From Richard Peters
Philad[elphi]a Septr 17. 1788
Yesterday I had the Honour of yours of the ’7th I was in Hopes the Crops with you would make up the Deficiency of ours which are wretched indeed. I have the best Crop in my Neighbourhood tho’ compared with that of a good Year it is but moderate. Our Situation removed from saline Particles in the Air & the Moisture & Warmth they occasion added to our bad Culture—hard Winter &, too frequently, improper Choice of Soil are among the Causes of Failure of our Wheat Crops. The Agricultural Society offered a Premium for a remedy against the spewing out of our Grain, but I do not know that they have recieved any satisfactory Scheme on that Subject. Deep & frequent ploughing & (what the Fly will now preclude us from for even the Yellow Wheat must be sowed late) early sowing, are the only remedies I know & these will not do in wet Ground without a favourable Winter. Hard Frosts & sudden Thaws heave out the Grain in this variable Climate. I have heard that drilled Grain stands the best against this Evil. The Yellow bearded Wheat is certainly in a great Degree an Antidote against the Ravages of the Fly but this will be destroyed if sown early. I think therefore that our Wheat Crops will never be so heavy as formerly tho’ this Discovery is a happy Instance of providential Care.
You failed in your Green Manure from a Desire to do too much—One Crop of good succulent Buckwheat ploughed in some Time in July is enough & I know it from Experience to be an admirable Manure. I have never suffered the Seeds to set but have rolled down the Plant when in full Bloom & have ploughed it in easily. At the common Time of crossing in August I have ploughed my Fields again without Difficulty Since scattering Seeds would vegetate but not so as to be inconvenient. Your Idea of sowing early is right. I would not sow it doubly for there is not Time for both Crops to putrify nor have Farmers on any large Scale Leisure to attend to such a Complication of the Bussiness. I have cut a Crop for the Grain, which I intended to have ploughed in, because it got too forward before I could set my Ploughs at Work. This has too been an uncommon Season for Weeds. I am happy the Harrows please you. I have improved on the one with three Hoes; but your multiplied one is better than mine. I have made free Use of mine & my Crops are clean even in this very weedy Season. I hope Mr Biddle has sent you all the Iron Work. Remember that these Harrows are Preventatives more than Remedies. If you let your Ground get too foul they will choak. Therefore it must always be taken in Time.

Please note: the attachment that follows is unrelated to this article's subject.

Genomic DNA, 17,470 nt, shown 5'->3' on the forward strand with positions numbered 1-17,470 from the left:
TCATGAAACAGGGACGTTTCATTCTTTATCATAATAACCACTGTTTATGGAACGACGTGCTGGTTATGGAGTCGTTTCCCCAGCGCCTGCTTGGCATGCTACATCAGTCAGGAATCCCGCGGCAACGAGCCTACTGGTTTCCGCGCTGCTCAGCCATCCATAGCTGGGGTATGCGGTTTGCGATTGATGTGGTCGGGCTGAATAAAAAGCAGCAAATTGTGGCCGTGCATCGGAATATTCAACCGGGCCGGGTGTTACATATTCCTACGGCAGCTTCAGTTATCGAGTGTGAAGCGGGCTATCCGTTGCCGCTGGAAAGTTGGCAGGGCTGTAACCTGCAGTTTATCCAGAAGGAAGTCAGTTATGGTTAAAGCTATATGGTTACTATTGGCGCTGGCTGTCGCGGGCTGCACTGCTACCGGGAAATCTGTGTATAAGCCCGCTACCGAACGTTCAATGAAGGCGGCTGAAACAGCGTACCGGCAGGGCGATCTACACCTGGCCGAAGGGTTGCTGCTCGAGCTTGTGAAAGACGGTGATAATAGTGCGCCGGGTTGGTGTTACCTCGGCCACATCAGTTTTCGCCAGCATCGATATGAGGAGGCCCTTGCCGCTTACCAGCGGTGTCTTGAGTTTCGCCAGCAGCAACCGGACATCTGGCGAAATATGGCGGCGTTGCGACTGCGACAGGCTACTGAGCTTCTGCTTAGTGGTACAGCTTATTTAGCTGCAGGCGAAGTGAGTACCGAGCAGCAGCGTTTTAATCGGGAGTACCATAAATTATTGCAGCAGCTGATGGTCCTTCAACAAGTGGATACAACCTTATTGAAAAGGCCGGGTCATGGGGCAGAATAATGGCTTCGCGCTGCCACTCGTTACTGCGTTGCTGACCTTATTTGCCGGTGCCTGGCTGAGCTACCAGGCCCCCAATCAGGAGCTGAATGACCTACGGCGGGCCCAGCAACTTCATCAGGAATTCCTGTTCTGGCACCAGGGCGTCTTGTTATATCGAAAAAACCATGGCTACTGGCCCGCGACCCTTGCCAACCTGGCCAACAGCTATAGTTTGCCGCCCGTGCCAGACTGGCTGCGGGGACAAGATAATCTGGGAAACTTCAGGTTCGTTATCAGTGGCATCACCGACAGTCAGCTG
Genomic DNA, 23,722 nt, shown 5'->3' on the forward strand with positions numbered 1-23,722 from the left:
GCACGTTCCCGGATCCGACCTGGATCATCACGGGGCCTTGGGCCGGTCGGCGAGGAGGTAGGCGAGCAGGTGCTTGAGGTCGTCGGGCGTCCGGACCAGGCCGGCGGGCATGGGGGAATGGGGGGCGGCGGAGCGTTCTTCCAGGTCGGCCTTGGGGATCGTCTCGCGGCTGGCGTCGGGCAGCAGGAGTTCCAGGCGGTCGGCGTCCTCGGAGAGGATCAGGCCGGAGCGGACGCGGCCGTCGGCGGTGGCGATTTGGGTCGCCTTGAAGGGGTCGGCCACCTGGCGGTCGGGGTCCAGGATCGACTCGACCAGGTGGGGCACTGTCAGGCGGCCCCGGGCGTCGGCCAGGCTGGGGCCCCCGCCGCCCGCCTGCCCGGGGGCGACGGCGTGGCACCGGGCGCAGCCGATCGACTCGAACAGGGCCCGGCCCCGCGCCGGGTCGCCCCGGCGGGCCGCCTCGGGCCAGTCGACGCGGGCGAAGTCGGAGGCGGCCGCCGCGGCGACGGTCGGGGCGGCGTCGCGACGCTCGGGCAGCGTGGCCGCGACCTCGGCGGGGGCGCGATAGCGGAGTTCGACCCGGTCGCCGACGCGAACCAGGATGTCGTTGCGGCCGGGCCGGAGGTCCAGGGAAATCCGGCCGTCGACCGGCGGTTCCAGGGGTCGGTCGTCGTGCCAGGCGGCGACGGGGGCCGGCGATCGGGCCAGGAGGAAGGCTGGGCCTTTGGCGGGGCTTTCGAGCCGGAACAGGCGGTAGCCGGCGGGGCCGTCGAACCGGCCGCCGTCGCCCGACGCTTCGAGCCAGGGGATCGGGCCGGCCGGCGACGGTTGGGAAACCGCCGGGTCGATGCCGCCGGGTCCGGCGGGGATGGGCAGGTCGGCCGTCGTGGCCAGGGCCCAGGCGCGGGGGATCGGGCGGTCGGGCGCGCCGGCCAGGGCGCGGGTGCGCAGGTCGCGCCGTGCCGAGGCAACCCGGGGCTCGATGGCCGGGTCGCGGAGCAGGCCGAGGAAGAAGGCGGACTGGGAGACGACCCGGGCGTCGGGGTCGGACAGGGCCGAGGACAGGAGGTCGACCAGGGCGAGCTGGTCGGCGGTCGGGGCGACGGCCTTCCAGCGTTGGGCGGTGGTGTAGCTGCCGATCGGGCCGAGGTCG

The Scarcity Plant is worse this Year with me than I ever had it, yet I am content with it. The Leaves are generally smaller than I ever knew them. My Seed has degenerated, tho’ a Change will recover it. I will spare you some but do not fail to procure some elsewhere. If I get any I will share it with you. I believe too wet a Season is not advantageous to them. The Man I employed to make the Riddle has been dilatory but I have now set him to work & he promises to have it done speedily. I have so often failed in Cabbages that I will not plant many of them hereafter tho’ I now have a tolerable Crop. Pease are at least doubtful the Horse Bean is worse. Our Suns are too hot & Vermin too plenty—Potatoes & Carrotts are sure & excellent. I hesitate about transplanting Carrots. They are apt to grow hairy & forked when transplanted.
Our Antifederalists have changed their Battery. They are now very federal. They want Amendments & they must get into the Seats of Government to bring them about—or what is better—to share the Loaves & Fishes—Their Harrisburg Convention have agreed to submit to & support the Government, & some of them, like the moderate Men & converted Tories formerly, now make up in Sound what they want in Patriotism. In short their Convention was a mere Election Jobb & no Harm is to be expected from it except they get into the Government which in the whole cannot be prevented. When they have got warm in their Seats they will, as it always happens in such Cases, find it their Interest to support a Government in which they are Sharers tho’ they may make a little Bustle ad captandum—Mrs Peters returns her affectionate & respectful Compliments to you & Mrs Washington & I beg you to accept the Addition of mine. I am very truly & respectfully your obedt Servt
I am hurried with the Bussiness of our House therefore excuse my Haste. We shall take up the federal Subject having received the Ordnance of Congress & on our Parts organize the Government. I believe Mr Morris will certainly be a Senator. Who the other will be is not so certain.